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International Monetary Fund. Strategy, Policy, & Review Department
The IMF’s Vulnerability Exercise (VE) is a cross-country exercise that identifies country-specific near-term macroeconomic risks. As a key element of the Fund’s broader risk architecture, the VE is a bottom-up, multi-sectoral approach to risk assessments for all IMF member countries. The VE modeling toolkit is regularly updated in response to global economic developments and the latest modeling innovations. The new generation of VE models presented here leverages machine-learning algorithms. The models can better capture interactions between different parts of the economy and non-linear relationships that are not well measured in ”normal times.” The performance of machine-learning-based models is evaluated against more conventional models in a horse-race format. The paper also presents direct, transparent methods for communicating model results.
International Monetary Fund. Strategy, Policy, & Review Department

are typically preceded by fiscal crises; by contrast, in AEs, real sector crises could come hand-in-hand with financial crises, triggering subsequent crises in real and external sectors. Figure 29 Crisis Risk Indices in Four Sectors, Ethiopia and Greece Conclusion and Next Steps The machine-learning models presented here represent the next generation of risk assessment models in the VE . Those models with the best horse race performance will underpin country risk assessments in the four sectors explored here. The results from these models are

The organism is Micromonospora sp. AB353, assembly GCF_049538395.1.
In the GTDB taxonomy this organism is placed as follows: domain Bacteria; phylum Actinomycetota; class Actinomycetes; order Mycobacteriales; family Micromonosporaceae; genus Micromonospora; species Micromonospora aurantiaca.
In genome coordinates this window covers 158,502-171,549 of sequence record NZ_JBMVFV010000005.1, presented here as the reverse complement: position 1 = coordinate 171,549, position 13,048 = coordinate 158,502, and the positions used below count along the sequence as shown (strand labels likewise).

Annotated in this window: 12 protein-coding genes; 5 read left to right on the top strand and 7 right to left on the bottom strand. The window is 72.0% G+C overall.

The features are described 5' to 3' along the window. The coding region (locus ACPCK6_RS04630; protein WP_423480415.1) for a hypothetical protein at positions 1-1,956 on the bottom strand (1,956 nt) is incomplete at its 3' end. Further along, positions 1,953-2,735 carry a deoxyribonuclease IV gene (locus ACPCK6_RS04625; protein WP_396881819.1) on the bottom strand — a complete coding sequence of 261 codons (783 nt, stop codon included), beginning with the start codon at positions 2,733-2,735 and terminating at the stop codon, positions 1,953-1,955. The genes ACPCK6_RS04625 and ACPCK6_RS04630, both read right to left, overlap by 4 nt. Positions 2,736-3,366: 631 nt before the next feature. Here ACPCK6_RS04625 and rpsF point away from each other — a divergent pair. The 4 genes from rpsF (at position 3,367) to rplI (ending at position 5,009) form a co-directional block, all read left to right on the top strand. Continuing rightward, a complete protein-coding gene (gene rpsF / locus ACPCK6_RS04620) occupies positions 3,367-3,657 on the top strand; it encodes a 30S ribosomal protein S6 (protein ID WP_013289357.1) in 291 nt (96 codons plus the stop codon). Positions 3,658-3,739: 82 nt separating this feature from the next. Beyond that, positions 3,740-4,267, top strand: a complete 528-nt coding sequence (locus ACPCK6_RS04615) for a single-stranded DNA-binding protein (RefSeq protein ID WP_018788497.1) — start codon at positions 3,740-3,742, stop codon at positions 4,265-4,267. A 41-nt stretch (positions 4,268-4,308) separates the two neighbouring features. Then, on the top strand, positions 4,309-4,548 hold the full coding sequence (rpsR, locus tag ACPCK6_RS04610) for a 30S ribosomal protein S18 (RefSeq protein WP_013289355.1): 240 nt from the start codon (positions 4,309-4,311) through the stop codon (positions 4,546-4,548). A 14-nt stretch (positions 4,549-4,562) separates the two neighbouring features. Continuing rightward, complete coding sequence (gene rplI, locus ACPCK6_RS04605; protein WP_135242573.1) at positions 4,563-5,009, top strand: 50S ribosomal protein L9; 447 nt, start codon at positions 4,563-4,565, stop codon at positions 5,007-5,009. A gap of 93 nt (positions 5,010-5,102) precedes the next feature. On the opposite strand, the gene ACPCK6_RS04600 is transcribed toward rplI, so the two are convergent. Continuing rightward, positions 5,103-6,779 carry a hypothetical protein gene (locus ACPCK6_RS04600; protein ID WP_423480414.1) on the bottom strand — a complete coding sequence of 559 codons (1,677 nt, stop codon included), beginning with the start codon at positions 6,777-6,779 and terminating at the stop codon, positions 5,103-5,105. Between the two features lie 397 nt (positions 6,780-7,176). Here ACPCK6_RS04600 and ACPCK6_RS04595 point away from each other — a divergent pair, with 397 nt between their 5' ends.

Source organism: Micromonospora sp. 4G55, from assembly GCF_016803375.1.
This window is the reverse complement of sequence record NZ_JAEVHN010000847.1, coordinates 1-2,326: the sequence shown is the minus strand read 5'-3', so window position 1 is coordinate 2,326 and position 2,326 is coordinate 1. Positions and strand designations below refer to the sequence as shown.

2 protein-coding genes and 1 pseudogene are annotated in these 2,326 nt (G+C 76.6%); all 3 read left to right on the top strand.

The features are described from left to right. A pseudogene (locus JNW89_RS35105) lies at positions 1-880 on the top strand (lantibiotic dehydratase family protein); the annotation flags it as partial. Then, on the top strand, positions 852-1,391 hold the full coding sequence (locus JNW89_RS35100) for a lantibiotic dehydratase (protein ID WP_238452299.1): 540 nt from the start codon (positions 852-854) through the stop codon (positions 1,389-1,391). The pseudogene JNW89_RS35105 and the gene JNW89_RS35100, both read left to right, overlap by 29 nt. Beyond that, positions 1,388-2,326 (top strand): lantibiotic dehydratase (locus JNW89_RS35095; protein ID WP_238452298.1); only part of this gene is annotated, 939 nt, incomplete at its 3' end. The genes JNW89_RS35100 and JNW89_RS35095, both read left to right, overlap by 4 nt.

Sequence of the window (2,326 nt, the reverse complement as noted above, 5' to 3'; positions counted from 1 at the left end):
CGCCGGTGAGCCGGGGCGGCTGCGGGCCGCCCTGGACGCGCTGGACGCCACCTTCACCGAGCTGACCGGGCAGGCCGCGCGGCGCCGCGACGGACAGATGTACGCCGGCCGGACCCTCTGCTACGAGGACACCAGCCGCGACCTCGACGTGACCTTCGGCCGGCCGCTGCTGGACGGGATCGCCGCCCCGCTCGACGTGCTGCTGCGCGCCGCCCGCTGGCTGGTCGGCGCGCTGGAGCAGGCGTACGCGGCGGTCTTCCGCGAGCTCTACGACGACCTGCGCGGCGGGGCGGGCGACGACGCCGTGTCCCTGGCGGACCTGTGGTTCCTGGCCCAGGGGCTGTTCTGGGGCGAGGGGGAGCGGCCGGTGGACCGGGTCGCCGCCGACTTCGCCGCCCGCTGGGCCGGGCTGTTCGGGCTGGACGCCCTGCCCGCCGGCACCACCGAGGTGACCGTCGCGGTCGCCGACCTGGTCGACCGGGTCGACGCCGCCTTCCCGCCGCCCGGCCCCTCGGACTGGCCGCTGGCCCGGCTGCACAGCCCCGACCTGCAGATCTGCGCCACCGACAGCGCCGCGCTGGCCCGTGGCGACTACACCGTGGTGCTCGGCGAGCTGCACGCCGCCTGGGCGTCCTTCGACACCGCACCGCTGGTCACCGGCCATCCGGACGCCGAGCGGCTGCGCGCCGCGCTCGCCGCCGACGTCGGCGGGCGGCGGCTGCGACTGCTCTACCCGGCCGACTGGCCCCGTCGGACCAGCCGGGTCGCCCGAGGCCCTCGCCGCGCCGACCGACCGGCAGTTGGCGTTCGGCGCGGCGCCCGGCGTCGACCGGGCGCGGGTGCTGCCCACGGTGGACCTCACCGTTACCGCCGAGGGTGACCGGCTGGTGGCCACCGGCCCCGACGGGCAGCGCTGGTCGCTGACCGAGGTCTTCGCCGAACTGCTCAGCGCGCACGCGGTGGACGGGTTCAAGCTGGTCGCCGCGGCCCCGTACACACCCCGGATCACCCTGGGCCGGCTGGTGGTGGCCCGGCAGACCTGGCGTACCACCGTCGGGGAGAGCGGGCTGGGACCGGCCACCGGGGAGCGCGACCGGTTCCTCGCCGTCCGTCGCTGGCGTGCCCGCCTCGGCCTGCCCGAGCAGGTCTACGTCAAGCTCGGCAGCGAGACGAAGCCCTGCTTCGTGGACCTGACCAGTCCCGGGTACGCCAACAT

International Monetary Fund. Strategy, Policy, & Review Department

Importance 18. Fiscal Risk in Greece, 2009 19. Bank Crisis History and Frequency 20. Financial Sector Model Performance 21. Financial Model Variable Importance 22. Historical Evolution of Average Risk Index 23. Global-Local Variable Interaction in Financial Sector Model 24. Financial Crisis Risk Index, Iceland and Ireland, 2005 and 2007 25. Real Sector Crisis History 26. Real Sector Model Performance 27. Real Model Variable Importance 28. Nonlinear Interactions in Real Sector Model 29. Crisis Risk Indices in Four Sectors, Ethiopia and Greece